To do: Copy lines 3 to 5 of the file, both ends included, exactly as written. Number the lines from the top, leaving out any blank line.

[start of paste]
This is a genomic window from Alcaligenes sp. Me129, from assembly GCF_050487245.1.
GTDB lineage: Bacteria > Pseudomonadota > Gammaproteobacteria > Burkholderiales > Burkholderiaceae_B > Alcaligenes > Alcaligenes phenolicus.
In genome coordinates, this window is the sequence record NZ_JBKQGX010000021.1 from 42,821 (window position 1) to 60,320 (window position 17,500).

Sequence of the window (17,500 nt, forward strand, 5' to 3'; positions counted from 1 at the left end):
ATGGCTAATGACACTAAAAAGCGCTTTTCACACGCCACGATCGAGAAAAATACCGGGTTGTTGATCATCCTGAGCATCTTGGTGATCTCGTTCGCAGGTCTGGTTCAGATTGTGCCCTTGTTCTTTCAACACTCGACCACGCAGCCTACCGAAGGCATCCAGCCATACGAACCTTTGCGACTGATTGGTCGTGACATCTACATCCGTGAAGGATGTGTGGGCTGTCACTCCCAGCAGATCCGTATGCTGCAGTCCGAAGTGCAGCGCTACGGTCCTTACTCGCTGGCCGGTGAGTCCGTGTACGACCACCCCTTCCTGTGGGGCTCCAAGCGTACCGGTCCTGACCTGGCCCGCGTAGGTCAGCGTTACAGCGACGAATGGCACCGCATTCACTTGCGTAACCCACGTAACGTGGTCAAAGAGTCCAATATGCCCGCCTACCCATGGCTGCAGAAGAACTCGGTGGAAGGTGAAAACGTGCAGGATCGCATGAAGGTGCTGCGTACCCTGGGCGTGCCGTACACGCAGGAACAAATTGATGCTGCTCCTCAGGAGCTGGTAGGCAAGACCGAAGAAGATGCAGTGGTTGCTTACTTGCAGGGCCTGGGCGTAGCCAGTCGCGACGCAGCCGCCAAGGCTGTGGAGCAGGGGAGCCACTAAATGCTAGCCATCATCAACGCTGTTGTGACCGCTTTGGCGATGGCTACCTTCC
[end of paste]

In genome coordinates, this window is the sequence record NZ_JBKQGX010000021.1 from 42,821 (window position 1) to 60,320 (window position 17,500).

Sequence of the window (17,500 nt, forward strand, 5' to 3'; positions counted from 1 at the left end):
ATGGCTAATGACACTAAAAAGCGCTTTTCACACGCCACGATCGAGAAAAATACCGGGTTGTTGATCATCCTGAGCATCTTGGTGATCTCGTTCGCAGGTCTGGTTCAGATTGTGCCCTTGTTCTTTCAACACTCGACCACGCAGCCTACCGAAGGCATCCAGCCATACGAACCTTTGCGACTGATTGGTCGTGACATCTACATCCGTGAAGGATGTGTGGGCTGTCACTCCCAGCAGATCCGTATGCTGCAGTCCGAAGTGCAGCGCTACGGTCCTTACTCGCTGGCCGGTGAGTCCGTGTACGACCACCCCTTCCTGTGGGGCTCCAAGCGTACCGGTCCTGACCTGGCCCGCGTAGGTCAGCGTTACAGCGACGAATGGCACCGCATTCACTTGCGTAACCCACGTAACGTGGTCAAAGAGTCCAATATGCCCGCCTACCCATGGCTGCAGAAGAACTCGGTGGAAGGTGAAAACGTGCAGGATCGCATGAAGGTGCTGCGTACCCTGGGCGTGCCGTACACGCAGGAACAAATTGATGCTGCTCCTCAGGAGCTGGTAGGCAAGACCGAAGAAGATGCAGTGGTTGCTTACTTGCAGGGCCTGGGCGTAGCCAGTCGCGACGCAGCCGCCAAGGCTGTGGAGCAGGGGAGCCACTAAATGCTAGCCATCATCAACGCTGTTGTGACCGCTTTGGCGATGGCTACCTTCC